Remarks at a White House Briefing for Members of the Small Business Community
Thank you very much, and welcome to the Old Executive Office Building. It's wonderful to have you all here today and to have this chance to celebrate America's small businesses. I'm happy to hear from Jim Abdnor that the state of small business in this economy is strong and growing. I was asked some time ago what the difference is between a small business and a large business, and I said a large business is what a small one would be if the Government would get out of the way. [Laughter]
But in a sense, that's what the last 7 years have been all about: getting the Government out of the way. When we first came to town, there was a lot of getting out of the way that needed to be done. If you were a small businessman or entrepreneur in those days, the outlook was not bright. Nearly everywhere you turned the Government had set up a roadblock in your path.
Double-digit inflation was eroding your savings and the savings of everyone who might be a potential investor in your business. That same inflation was driving interest rates sky high. It got to the point that to borrow money you had to be so rich you didn't need it. And then there were the taxes: 70 percent top rate on individuals and 46 percent on corporations. And bracket creep meant that you got a tax hike every year, even if you were just holding even.
Added to all these problems were the volumes of governmental regulations. It seemed that those in government thought they could run businesses better than businessmen. You know, it's said that the 10 most frightening words in the English language are: "Hello, I'm from the Government, and I'm here to help." [Laughter] Well, any more of that kind of government help and our economy would have gone right down the tubes. With taxes on top of inflation, and interest rates on top of regulations, economic activity was just drying up.
Well, we turned that around with tax cuts, deregulation, and declining inflation. And the result is an economic expansion 59 months long—the longest peacetime expansion on record. And since it began, our gross national product has risen more than 20 percent. The story of these 59 months is one of consistent growth with low inflation; of dramatic rises in real household income; of surging productivity in manufacturing, well above the postwar average. But perhaps the single most impressive gain has been the employment.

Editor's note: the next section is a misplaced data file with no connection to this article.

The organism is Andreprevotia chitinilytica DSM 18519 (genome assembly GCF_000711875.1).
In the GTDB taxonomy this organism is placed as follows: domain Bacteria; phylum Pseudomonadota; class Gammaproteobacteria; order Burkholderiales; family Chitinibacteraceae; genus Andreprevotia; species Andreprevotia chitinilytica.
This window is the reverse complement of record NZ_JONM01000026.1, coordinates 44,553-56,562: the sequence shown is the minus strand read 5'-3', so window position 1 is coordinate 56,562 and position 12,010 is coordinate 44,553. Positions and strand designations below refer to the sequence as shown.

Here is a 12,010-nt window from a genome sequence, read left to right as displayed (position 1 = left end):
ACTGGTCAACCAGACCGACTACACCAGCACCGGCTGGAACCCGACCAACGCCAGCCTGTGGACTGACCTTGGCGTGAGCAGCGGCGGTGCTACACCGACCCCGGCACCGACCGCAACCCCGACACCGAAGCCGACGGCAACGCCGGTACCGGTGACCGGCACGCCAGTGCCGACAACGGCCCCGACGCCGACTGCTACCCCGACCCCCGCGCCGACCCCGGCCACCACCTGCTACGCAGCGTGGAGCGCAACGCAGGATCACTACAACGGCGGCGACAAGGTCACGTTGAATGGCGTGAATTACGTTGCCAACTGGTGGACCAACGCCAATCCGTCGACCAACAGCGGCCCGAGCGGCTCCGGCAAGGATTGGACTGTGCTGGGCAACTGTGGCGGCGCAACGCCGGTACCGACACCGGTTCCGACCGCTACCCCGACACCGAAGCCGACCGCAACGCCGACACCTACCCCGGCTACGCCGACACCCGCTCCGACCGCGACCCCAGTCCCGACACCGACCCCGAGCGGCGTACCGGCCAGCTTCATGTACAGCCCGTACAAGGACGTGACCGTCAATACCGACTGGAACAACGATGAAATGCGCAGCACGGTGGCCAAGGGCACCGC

We've been creating jobs at an average rate of almost a quarter of a million a month, for a total of nearly 14 million new jobs. This summer the employment-population ratio—that's the measure of the percentage of all Americans 16 years and older who are working—was at the highest level in U.S. history. And we're not just creating more jobs: We're creating better jobs. According to Labor Department data, nearly two-thirds of the new jobs have been in the higher paying occupations, with only 12 percent in lower paying, low-skill occupations; and over 90 percent of these new jobs are full-time. In short, we're talking about creating—or continuing job creation with jobs that are better paying, more challenging, safer, and more rewarding.
Well, we know where most of the new jobs came from, too—not the big corporations, not the Fortune 500. It is small businesses that have accounted for about 70 percent of all the new jobs—that's right, 70 percent. Small businessmen and entrepreneurs don't just create jobs: They're helping shape America's future. On a per-employee basis, small firms contributed over twice as many first-of-type innovations.
That's why one of the best economic indicators we have is the rapid growth of small business incorporations, which have been increasing at a rate of about 5 percent a year for 4 straight years now. That's not simply a measure of economic health—it's a measure of how much opportunity there is in the American economy. It's not just a measure of business activity: It's a measure of the American spirit of enterprise—restless, large, and growing. It won't be satisfied till it captures the future.
Recently, there have been some signs of economic concern. The fact is the stock market, even after these last weeks of adjustment, is still much more than double what it was in August of 1982. We're concerned, of course, and are now in the process of negotiating with Congress to do something about that persistent black cloud on the economic horizon: the Federal budget deficit.
Now, before I took this job, I was a labor negotiator for many years, negotiating on the side of labor. And if there's one thing about negotiating, it's that you don't tip your hand. I will promise you this much, however: There will not be an agreement that could threaten our economic recovery. Our goal is to work together on a course that will signal growth and opportunity for the future. And as I said at the Department of Labor last week, I've promised to veto any protectionist trade bill that comes across my desk, and that promise stands. [Applause]
Well, thank you very much. We've got some tough fights ahead of us on these issues and others, such as the threat of government-mandated costs on business and opposition to fundamental tort and product liability reform. But with your help and support, we'll keep America's economy on the high road of growth and opportunity. And working together, I know we will succeed. I thank you all very much, and God bless all of you.
Note: The President spoke at 1:03 p.m. in Room 450 of the Old Executive Office Building. In his opening remarks, he referred to James Abdnor, Administrator of the Small Business Administration.
Ronald Reagan, Remarks at a White House Briefing for Members of the Small Business Community Online by Gerhard Peters and John T. Woolley, The American Presidency Project https://www.presidency.ucsb.edu/node/251180